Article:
At 12:45 PM, after the meeting with Cazeneuve, CGT General Secretary Philippe Martinez and FO leader Jean-Claude Mailly held an unusual joint press conference together with other union officials. Directly contradicting the police prefecture and Le Foll, they announced that Cazeneuve had authorized a protest, mapped out along a short, circular route, starting and finishing at Bastille Square, along which protesters would be authorized to march.
Though the purpose of this decision was clearly to box the protesters in and set up the “static assembly” that the prefecture had originally wanted, Martinez and Mailly hailed this decision as “a victory for the unions and for democracy.”
Cazeneuve gave a press conference an hour later to confirm that the circular march would not be banned. At the same time, he threatened the demonstrators, declaring, “Nothing should get out of control, no violence will be tolerated.”
Press commentators soon began speculating as to whether this humiliating climb-down meant a loss of face for Valls, after his calls for banning protests were disavowed by Hollande and Cazeneuve. In fact, the Socialist Party’s decision to ban the protest and its subsequent abrupt reversal have exposed the party’s escalating desperation in the face of mass working-class opposition, and its determination to trample on basic democratic rights if this will enable it to impose its program of social attacks.
It once again made clear that the state of emergency imposed by the PS after the November 13 terror attacks in Paris is directed not against terrorists, but against the working class and its democratic rights. While the PS is maneuvering to impose an ever more nakedly antidemocratic regime, the social force that is emerging as the main defender of and social constituency for democratic rights is the working class.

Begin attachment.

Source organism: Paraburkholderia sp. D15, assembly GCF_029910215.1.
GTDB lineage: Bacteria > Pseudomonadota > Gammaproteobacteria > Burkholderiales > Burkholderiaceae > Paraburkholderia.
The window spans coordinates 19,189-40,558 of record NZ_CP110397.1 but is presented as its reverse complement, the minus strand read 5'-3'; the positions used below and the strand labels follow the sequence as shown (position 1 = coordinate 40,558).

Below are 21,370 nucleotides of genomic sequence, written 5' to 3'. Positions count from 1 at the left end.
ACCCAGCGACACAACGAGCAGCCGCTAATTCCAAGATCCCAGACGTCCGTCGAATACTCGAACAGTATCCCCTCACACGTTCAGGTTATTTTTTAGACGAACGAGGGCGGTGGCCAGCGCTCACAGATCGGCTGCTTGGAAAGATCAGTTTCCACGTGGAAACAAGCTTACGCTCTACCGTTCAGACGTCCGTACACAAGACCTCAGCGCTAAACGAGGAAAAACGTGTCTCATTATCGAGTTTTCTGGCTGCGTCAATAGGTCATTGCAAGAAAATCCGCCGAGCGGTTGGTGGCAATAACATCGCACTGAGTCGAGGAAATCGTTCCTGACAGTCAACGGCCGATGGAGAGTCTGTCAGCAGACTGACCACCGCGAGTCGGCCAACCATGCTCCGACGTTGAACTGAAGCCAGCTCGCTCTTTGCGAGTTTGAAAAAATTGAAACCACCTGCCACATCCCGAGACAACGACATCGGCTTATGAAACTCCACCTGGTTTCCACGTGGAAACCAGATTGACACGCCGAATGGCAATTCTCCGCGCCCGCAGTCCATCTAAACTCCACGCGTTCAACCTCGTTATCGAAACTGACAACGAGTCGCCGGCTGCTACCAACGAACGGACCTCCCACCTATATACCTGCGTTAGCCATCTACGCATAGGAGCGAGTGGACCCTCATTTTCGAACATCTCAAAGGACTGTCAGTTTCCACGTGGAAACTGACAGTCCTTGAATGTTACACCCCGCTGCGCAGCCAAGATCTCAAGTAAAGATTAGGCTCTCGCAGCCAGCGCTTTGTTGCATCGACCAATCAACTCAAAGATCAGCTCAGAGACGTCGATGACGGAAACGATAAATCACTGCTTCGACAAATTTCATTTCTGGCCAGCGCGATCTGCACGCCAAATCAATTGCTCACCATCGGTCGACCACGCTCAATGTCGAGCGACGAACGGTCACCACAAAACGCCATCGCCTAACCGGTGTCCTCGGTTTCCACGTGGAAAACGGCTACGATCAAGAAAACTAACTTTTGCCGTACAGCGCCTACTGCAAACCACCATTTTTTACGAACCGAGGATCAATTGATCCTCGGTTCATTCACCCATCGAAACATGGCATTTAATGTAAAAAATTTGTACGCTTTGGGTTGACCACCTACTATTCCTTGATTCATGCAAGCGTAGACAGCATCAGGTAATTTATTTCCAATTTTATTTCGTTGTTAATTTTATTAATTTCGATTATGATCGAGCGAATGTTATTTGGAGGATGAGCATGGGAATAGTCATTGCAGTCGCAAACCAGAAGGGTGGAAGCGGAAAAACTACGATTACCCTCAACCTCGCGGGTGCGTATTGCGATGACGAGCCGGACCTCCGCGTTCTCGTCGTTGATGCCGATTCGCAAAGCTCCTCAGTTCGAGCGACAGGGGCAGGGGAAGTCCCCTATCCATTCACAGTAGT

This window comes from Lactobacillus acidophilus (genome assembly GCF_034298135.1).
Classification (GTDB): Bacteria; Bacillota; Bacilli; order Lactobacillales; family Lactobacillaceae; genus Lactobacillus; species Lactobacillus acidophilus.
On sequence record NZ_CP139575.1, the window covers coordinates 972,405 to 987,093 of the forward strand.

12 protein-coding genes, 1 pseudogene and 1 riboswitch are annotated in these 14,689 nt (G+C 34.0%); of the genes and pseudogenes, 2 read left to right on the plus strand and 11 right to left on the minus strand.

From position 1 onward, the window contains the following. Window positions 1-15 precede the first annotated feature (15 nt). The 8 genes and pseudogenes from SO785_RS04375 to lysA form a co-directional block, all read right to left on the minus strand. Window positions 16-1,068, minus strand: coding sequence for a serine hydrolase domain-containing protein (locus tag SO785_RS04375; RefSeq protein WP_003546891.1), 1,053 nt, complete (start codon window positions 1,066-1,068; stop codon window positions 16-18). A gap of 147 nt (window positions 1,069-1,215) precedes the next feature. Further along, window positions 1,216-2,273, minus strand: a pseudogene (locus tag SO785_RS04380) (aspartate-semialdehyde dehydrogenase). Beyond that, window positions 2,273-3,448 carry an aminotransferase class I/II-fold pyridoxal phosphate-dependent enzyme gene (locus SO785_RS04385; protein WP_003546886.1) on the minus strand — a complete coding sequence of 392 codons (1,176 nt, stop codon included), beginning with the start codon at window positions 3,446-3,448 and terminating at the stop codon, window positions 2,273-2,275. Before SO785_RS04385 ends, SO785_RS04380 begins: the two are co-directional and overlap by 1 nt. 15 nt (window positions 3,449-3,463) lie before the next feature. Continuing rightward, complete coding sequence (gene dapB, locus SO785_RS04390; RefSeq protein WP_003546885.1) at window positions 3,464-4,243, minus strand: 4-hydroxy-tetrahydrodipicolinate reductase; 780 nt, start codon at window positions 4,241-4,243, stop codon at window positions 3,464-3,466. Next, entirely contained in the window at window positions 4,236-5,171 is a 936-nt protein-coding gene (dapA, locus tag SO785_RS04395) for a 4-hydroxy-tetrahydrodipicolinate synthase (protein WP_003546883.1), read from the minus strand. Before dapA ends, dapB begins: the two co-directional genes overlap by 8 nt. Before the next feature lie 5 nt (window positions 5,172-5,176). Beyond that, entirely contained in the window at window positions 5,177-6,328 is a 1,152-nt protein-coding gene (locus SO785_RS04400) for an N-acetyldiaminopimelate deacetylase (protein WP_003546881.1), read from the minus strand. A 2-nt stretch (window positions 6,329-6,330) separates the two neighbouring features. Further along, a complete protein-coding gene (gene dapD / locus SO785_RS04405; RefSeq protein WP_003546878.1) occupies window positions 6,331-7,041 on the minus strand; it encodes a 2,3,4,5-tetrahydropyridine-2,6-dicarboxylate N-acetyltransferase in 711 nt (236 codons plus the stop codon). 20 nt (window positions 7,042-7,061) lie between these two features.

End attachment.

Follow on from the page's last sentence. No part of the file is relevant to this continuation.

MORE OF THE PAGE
It also exposes pseudo-left parties such as the New Anti-capitalist Party (NPA) and the Left Front (FdG) of Jean-Luc Mélenchon, who called for a Hollande vote in the 2012 elections and claimed that protests could be organized to pressure the PS to adopt left-wing policies. In fact, the NPA and FdG mounted no significant protest action until mass discontent erupted among youth and workers this year against the PS labor law. And the PS has responded to protests not by shifting to the left, but by carrying out ever more brutal repression.
While the PS banned protests by youth groups and Muslim and Palestinian organizations against the Israeli attack on Gaza in 2014, its current threat to ban a trade union protest on social issues is unprecedented.
If the ban had been maintained, it would have been the first time a union protest was banned since Paris prefect and former Nazi collaborator Maurice Papon banned an anti-Algerian war protest called by the Stalinist French Communist Party (PCF) and the CGT on February 8, 1962. On that day, Paris police attacked protesters who defied the ban, leading to the death of nine protesters at the Charonne metro station. Hundreds of thousands of people turned out to attend their funeral in one of the major demonstrations of mass opposition to the Algerian war.
Given this history, it is clear that yesterday's announcement of a protest ban by the police prefecture, initially backed by the Interior Ministry, is a threat to escalate the already brutal repression of the three-month-old protest movement against the Socialist Party’s regressive labor law.